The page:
The two main subjects of our test are the two newcomers to the field, the SCX  1970 Barracuda and the Pioneer 1967/68 Mustang.  For comparison purposes we added a well-broken in Scalextric 1969 Camaro equipped with Indy Grips 1009 silicone tires but otherwise box-stock.  As usual, we conducted the test on our 58-foot Scalextric sport layout with a single stock power supply per lane and Parma 45-ohm controllers.  We use this particular combination because it most closely reflects what a large number of our customers are racing on.  We keep our track scrupulously clean because that is the only way to maintain uniform track conditions for our tests.  We know that some tires gain grip as the track surface “rubbers in” but there is no way to maintain a uniform standard for that so we just stick with a clean surface.  For that reason, depending on the state of your track your results may vary, but we believe our testing provides a useful guide to the relative capabilities of the cars tested.

We lubed all the cars, gave each one an untimed test run to check for proper operation, and followed it with adjustments and break-in as needed.  Both the Cuda and the Mustang broke in quickly and without drama, neither showing any problems such as binding, misalignment, or electrical issues.  With all cars ready to go we began the test. At each stage of testing we ran each car until we were satisfied that we had extracted from it all the available speed.

The Camaro registered 290 on our Magnet Marshal, right about average for Scalextric TA cars we have tested.  With the Indy Grips it returned best lap times of 5.161, 5.235, and 5.238 on our DS timing and scoring system. These are competitive times in TA racing on our track.  We considered this a good benchmark for testing the SCX and Pioneer cars.

We ran the Cuda first in out-of-the-box trim with unsanded stock tires and a Magnet Marshal reading of 242.  The result was best lap times of 6.885 sec., 6.899, and 6.999 as recorded in our DS system’s memory.  We then sanded the stock SCX tires just enough to remove the tread pattern and turn the tires into slicks.  The sanding decreased the rear tire diameter enough to bump the MM reading up to 272 grams.  The lap times improved to 5.819, 5.975, and 6.125.

Next we swapped the stock tires for a set of Maxxtrac M9s. These are the tires made for the SCX NASCARs but they fit the Barracudas, too.  They are a little larger in diameter than the stock tires and took the MM reading back down to 245.  The lap times came in at 5.453, 5.475, and 5.686.

After the Maxxtracs we tried a set of Ortmann 28Ls.  These are the same tires Ortmann recommends for Scalextric TAs and they will also fit the Pioneer cars.  On the unsanded Ortmanns the Cuda showed an MM reading 290 (identical to the Scalextric Camaro’s) and lap times of 5.587, 5.607, and 5.620.  We then sanded the Ortmanns, again just enough to take all the tread off.  The MM reading went to 298 and the lap times came down to 5.039, 5.050, and 5.062.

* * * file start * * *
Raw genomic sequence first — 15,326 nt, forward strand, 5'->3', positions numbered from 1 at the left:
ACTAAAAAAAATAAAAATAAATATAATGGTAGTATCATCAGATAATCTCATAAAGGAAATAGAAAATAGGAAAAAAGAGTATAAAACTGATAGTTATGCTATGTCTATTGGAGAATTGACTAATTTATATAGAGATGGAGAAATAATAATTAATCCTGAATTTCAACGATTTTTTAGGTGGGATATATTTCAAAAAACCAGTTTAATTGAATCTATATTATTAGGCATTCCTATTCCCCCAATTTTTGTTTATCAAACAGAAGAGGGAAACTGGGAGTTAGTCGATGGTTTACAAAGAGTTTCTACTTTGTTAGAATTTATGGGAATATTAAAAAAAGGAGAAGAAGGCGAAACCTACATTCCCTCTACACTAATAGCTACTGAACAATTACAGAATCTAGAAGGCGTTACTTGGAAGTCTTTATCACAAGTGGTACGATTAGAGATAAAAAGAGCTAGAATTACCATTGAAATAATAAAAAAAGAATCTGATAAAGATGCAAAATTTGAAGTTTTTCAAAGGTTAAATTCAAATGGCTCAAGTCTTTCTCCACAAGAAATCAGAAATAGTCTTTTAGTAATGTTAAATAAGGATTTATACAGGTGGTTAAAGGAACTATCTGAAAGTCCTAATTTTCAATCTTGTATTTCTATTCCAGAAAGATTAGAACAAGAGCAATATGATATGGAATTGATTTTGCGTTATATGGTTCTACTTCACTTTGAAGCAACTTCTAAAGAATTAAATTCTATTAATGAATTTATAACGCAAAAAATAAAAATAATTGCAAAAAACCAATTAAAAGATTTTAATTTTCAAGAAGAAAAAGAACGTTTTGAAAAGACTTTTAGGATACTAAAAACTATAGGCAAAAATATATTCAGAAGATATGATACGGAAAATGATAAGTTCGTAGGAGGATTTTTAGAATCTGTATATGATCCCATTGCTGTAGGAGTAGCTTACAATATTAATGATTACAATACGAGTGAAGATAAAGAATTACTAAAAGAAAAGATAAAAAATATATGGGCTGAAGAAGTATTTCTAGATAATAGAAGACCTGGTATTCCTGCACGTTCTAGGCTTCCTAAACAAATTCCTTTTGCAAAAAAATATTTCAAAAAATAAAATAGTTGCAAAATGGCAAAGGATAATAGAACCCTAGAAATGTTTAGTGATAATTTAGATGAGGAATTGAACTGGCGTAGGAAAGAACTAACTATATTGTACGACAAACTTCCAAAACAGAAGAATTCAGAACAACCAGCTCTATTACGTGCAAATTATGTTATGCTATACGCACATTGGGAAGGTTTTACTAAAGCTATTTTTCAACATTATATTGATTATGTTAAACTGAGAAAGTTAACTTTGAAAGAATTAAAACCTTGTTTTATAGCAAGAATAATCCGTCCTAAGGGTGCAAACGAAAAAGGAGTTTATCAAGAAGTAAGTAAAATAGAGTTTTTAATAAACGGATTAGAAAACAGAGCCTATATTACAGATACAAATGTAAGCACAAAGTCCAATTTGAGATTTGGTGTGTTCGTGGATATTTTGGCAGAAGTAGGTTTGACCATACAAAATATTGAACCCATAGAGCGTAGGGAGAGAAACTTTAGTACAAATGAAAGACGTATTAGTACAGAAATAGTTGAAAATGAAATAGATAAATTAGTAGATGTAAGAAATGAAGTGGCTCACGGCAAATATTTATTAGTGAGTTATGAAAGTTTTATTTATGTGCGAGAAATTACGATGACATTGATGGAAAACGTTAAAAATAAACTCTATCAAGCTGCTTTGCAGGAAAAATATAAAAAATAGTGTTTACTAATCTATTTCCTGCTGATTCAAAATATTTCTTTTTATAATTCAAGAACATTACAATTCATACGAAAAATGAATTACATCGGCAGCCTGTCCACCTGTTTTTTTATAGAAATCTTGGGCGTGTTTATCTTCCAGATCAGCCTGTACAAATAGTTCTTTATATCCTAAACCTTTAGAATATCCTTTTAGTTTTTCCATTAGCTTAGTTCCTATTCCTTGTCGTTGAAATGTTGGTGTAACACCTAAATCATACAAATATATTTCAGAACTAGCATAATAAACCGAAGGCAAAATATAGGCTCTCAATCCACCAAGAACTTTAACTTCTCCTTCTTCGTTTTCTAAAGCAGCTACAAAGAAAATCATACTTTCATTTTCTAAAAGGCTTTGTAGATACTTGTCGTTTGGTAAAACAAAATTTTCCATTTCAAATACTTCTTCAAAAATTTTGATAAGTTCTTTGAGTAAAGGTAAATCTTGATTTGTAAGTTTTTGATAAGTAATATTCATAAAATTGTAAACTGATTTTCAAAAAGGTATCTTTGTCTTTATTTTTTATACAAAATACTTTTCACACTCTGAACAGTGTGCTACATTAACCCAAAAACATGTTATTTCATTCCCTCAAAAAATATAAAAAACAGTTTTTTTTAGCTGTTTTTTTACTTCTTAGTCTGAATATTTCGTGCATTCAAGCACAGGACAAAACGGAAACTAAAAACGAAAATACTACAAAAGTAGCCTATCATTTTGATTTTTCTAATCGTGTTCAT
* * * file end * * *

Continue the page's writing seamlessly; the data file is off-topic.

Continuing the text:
We got to wondering what the Maxxtracs would have done if their diameter were a bit smaller to get the MM reading up.  Maxxtracs are not sandable, but SCX cars have an adjustable magnet.  It’s held into the bottom of the chassis with two screws, and you can increase the magnetic downforce to just about any figure you want simply by loosening them.  We reinstalled the Maxxtracs, backed out the screws a couple of turns, and saw a monstrous 448 on the Magnet Marshal.  That yielded a best lap time of 5.331 seconds, but the Cuda, slowest in a straight line to begin with, was bogged down to the point where it essentially didn’t need to be driven and was losing on the straights what it gained in the corners.  We tightened the screws partway and got an MM reading of 330 and a lap time of 5.298.  That was better, but the motor was still straining to shove the car down the straight.  We tightened the screws a bit more and got 298 on the MM, the same as with the Ortmanns.  That produced an identical 5,298 lap, but the car seemed a lot livelier and faster on the straights.  So, the Cuda finished its testing with an overall best time of  5.039, which would be right in the competitive ballpark in a TA race on our track for cars with a 300-gram MM limit.

Then it was the Pioneer Mustang’s turn.  In out-of-the-box trim, with an MM figure of 271, it recorded best lap times of  5.099, 5.138, and 5.224.  It was easily the quickest car in a straight line.  Then we sanded the stock tires.  The MM reading went to 279 and the lap times fell to 4.870, 4.970, and 4.984.  The car felt impressively quick and drivable, like a non-magnet car with very high limits.  At that point the Mustang was already comfortably fastest of the three, and time was pressing, so we concluded the test, perhaps to return to testing of the Pioneer car on alternate tires at a later date.

So, here are the fastest times for the three cars:

Scalextric 1969 Camaro:  5.161 sec. (box-stock with Indy Grips 1009s, MM reading of 290)

SCX 1970 Barracuda: 5.039 on sanded Ortmann 28L tires.  MM reading of 298, magnet in full up position)

Pioneer 1967/68 Mustang: 4.870 on sanded stock tires. MM reading of 279.

We will refrain from drawing conclusions here.  We’ll let the figures speak for themselves and allow you to draw your own.  We will say, however, that anyone who wants to equalize these cars for racing on a home track should be able to do so without too much trouble by adjusting magnets and trying different tires.  These are all well-made cars that look good on the track together, and there are undoubtedly more different ones to come.  Pioneer, in fact, has already announced a 67/68 Camaro and its own 70 Barracuda for future release and we don’t think it will be long before the rest of the classic TransAm cast is filled in by one manufacturer or another.  It looks like the category has a very interesting future.  And as we said above, your results may vary.